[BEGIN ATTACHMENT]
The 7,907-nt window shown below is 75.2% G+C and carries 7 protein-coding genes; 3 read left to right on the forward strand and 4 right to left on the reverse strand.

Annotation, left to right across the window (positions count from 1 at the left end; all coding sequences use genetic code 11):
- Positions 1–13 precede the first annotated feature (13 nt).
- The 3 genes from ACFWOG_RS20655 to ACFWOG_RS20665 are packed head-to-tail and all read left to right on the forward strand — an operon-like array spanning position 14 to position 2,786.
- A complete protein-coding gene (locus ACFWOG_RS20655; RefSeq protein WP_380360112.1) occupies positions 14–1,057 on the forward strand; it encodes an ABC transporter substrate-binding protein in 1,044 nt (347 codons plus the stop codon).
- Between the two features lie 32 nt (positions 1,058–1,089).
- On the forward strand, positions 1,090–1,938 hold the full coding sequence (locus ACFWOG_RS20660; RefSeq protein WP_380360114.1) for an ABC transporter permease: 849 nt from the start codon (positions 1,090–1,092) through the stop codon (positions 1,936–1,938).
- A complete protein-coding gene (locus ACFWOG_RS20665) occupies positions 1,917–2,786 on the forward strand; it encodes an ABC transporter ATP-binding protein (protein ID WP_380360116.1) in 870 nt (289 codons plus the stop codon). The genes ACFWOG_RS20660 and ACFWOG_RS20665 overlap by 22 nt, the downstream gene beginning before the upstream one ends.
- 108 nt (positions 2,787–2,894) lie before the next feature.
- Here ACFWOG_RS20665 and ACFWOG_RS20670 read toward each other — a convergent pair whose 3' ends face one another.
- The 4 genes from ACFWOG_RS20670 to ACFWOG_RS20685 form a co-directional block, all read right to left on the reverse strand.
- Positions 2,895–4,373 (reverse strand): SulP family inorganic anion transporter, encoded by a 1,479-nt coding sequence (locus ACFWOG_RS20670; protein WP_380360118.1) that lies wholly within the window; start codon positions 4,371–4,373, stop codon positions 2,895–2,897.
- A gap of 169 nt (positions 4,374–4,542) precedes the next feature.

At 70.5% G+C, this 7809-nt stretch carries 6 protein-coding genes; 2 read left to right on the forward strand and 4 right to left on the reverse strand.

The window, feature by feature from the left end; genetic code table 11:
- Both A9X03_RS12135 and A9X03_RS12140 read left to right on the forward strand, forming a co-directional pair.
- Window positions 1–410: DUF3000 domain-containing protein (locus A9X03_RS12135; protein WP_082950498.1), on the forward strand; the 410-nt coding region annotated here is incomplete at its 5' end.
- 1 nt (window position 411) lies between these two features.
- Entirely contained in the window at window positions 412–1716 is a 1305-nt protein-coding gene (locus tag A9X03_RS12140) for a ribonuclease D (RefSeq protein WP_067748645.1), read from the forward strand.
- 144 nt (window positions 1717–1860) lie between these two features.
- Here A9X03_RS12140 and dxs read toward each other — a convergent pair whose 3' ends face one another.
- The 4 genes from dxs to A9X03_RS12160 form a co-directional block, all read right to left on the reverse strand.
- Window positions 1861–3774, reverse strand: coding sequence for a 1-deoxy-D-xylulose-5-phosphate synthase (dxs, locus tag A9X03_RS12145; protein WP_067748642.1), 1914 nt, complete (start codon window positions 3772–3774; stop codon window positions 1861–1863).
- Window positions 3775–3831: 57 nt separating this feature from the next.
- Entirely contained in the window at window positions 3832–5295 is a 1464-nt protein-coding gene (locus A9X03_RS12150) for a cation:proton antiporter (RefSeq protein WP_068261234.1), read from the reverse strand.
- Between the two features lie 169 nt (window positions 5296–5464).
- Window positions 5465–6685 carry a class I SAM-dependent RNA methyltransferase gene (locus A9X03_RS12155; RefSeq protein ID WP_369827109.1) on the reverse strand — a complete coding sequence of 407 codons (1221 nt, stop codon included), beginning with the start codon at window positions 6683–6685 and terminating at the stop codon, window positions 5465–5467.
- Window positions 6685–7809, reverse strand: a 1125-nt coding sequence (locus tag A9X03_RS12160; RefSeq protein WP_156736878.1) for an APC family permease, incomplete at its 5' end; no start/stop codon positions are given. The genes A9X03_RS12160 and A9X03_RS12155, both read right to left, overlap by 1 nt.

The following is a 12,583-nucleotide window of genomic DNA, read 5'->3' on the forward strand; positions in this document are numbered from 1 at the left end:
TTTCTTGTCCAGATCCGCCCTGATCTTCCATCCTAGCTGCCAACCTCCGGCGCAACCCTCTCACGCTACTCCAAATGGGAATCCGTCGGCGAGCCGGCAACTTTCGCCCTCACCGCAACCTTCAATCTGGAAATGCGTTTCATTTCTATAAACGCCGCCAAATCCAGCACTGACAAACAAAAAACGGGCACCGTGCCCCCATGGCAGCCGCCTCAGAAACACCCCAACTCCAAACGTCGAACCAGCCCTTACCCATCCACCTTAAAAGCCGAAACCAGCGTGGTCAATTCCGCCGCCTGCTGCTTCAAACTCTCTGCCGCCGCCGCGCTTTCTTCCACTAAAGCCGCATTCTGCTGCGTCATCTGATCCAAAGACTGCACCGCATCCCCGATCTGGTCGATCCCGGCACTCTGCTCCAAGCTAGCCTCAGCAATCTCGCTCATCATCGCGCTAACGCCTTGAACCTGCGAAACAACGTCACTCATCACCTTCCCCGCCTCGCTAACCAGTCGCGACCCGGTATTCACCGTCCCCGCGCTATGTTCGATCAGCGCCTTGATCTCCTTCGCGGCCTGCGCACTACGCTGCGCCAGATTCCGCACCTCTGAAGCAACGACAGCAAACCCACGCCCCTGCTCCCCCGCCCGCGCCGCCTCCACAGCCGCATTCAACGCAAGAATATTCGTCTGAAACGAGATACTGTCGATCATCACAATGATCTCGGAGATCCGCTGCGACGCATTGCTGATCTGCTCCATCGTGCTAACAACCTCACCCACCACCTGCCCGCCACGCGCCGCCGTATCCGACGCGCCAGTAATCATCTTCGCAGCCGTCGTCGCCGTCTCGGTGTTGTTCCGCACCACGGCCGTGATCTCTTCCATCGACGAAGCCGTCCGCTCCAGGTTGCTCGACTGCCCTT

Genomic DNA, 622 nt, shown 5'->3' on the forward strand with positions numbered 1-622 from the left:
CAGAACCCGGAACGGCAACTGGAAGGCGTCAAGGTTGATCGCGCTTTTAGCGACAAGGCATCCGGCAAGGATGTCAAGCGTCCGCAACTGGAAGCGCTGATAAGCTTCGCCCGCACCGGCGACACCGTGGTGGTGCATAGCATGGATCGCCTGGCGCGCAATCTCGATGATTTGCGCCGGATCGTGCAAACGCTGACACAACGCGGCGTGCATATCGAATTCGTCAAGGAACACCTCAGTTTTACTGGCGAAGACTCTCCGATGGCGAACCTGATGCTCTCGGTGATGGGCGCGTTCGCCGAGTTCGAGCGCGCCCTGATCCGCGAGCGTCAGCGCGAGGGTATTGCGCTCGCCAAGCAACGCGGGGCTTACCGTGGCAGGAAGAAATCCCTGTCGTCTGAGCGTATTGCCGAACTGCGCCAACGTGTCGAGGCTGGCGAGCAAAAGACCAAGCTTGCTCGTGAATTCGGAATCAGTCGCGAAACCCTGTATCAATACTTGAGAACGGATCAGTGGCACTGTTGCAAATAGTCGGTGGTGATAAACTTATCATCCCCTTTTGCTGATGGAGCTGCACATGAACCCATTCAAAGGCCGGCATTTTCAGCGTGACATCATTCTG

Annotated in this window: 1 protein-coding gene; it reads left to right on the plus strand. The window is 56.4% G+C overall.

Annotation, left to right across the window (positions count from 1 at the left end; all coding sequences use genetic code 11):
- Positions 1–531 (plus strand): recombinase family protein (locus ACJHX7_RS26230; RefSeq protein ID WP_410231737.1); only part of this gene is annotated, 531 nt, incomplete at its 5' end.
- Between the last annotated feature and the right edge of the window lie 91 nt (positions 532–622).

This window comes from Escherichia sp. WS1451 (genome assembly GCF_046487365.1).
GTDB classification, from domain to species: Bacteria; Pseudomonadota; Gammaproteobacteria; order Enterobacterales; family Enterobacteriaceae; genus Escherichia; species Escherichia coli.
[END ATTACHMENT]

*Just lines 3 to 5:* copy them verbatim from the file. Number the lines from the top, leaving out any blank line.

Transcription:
- Positions 1–13 precede the first annotated feature (13 nt).
- The 3 genes from ACFWOG_RS20655 to ACFWOG_RS20665 are packed head-to-tail and all read left to right on the forward strand — an operon-like array spanning position 14 to position 2,786.
- A complete protein-coding gene (locus ACFWOG_RS20655; RefSeq protein WP_380360112.1) occupies positions 14–1,057 on the forward strand; it encodes an ABC transporter substrate-binding protein in 1,044 nt (347 codons plus the stop codon).